There are many words that are overused to the point of being meaningless – awesome is one of them.
A true definition of awe relates to an overwhelming feeling of reverence, admiration or fear – an emotional response produced by something that is grand, sublime and extremely powerful. But over time, its meaning or use has evolved to describe the mundane, and because of this, the power of the word has diminished. You may ask why all this matters? Simple: we need awe, real awe, in our lives as it increases our happiness and overall sense of wellbeing. Have we lost our ability to be inspired?
A recent study led by Dr Paul Piff from the University of California found that real awe causes people to become more interested in pro-social behaviours, such as investing in the greater good, giving more to charity, volunteering to help others, or doing more to lessen their impact on the environment. Piff proposes that when we experience awe, whether a landscape that takes our breath away or looking up at the stars, it serves an important collective function by focusing the attention away from ourselves to others.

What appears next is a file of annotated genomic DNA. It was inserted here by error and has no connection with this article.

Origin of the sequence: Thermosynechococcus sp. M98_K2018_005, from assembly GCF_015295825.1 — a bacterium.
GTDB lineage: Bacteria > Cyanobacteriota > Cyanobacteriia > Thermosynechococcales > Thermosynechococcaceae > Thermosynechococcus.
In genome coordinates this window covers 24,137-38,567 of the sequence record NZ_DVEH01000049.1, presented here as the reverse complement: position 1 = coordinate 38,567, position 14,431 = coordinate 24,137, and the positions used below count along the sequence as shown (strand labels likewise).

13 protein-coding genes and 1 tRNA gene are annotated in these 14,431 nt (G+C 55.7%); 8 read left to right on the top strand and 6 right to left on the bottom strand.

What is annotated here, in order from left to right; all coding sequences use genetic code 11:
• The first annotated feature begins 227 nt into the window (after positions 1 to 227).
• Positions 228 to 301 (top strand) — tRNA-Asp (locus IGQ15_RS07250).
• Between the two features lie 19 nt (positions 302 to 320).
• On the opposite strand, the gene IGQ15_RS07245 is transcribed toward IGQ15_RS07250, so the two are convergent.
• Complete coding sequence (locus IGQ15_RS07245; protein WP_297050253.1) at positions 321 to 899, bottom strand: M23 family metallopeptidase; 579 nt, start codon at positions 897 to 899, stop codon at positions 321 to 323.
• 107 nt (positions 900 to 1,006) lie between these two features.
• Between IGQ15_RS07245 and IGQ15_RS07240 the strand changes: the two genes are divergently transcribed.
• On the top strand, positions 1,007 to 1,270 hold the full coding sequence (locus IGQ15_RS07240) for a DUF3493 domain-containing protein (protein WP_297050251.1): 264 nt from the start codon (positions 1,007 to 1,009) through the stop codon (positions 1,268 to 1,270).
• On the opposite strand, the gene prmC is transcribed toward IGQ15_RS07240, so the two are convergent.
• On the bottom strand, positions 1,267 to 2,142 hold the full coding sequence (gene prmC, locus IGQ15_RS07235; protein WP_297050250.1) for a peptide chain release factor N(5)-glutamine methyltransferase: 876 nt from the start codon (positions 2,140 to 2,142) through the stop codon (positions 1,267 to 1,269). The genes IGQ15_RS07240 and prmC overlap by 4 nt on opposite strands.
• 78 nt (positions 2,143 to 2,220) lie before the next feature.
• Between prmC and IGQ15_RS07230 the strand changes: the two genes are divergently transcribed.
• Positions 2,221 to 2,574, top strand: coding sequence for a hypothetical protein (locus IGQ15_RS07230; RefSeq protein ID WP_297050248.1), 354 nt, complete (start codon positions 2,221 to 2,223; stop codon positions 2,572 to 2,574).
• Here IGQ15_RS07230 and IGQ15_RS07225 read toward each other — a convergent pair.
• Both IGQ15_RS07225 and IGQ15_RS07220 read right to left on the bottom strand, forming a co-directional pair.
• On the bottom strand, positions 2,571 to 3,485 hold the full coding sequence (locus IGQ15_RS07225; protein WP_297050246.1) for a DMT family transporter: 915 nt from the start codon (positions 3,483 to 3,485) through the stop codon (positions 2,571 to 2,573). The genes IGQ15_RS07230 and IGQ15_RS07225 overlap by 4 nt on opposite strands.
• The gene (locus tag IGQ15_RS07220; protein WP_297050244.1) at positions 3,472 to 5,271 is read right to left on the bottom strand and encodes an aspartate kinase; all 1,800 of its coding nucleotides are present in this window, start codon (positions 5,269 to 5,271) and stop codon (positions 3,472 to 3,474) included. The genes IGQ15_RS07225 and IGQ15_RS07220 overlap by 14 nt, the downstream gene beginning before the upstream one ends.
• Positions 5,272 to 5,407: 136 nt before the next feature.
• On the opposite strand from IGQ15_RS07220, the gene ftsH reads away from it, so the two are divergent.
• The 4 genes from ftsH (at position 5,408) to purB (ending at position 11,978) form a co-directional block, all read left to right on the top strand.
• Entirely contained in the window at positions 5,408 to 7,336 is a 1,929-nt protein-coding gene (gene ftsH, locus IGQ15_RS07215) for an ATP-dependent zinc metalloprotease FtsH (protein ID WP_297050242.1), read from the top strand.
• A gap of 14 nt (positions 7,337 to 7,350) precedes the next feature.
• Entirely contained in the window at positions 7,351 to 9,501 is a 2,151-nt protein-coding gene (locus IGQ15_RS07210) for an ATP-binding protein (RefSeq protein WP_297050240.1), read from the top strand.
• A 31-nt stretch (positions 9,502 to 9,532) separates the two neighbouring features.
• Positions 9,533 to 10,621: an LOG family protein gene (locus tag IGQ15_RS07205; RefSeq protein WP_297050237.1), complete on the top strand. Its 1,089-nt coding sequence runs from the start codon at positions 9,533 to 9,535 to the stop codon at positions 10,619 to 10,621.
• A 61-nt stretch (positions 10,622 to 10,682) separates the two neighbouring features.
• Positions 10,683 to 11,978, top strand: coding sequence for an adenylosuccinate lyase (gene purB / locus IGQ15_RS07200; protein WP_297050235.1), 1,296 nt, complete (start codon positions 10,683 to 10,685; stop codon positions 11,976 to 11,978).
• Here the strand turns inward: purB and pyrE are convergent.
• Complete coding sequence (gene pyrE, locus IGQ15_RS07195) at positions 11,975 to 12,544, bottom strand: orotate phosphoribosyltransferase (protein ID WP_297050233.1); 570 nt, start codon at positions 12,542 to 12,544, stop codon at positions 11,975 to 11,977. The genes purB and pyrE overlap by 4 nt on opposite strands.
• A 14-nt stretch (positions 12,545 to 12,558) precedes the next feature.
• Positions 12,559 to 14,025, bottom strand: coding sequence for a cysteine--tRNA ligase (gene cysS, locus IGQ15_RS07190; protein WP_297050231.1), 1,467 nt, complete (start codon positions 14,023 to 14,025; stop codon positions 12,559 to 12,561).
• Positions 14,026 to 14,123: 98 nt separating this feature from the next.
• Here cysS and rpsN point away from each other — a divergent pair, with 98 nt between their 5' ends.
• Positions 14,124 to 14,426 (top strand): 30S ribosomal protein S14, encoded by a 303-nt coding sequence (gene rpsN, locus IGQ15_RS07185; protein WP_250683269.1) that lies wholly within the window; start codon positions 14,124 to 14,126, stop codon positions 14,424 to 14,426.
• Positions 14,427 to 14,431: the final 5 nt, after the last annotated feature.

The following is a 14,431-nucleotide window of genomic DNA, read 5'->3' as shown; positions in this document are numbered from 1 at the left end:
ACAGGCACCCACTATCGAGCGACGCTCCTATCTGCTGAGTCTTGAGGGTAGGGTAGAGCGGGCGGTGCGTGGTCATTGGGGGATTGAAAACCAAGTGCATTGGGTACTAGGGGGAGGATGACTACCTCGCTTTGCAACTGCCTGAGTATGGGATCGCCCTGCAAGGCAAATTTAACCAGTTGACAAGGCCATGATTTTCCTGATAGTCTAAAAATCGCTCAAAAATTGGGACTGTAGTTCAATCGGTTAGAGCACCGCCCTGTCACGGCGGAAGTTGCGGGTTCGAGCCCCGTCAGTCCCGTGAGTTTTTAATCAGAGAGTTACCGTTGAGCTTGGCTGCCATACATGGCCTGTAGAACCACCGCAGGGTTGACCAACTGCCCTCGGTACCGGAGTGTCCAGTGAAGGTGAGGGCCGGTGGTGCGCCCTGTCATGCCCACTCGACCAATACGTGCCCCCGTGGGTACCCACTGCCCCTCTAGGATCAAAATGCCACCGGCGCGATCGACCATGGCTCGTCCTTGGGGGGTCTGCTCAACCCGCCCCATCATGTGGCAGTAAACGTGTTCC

To increase our happiness, we need to make small, meaningful changes each day to open ourselves up to awe. When the day gets stressful, take the time to reflect on a moment that gave you great joy or, if it is an inescapably negative situation, take a moment to focus on
the one positive aspect of that situation.
Take the time to savour pleasurable memories, and be aware of building awe-inspiring moments into your life by slowing things down and focusing on things that bring meaning and value, whether that be a beautiful sunrise or simply the smile of a loved one.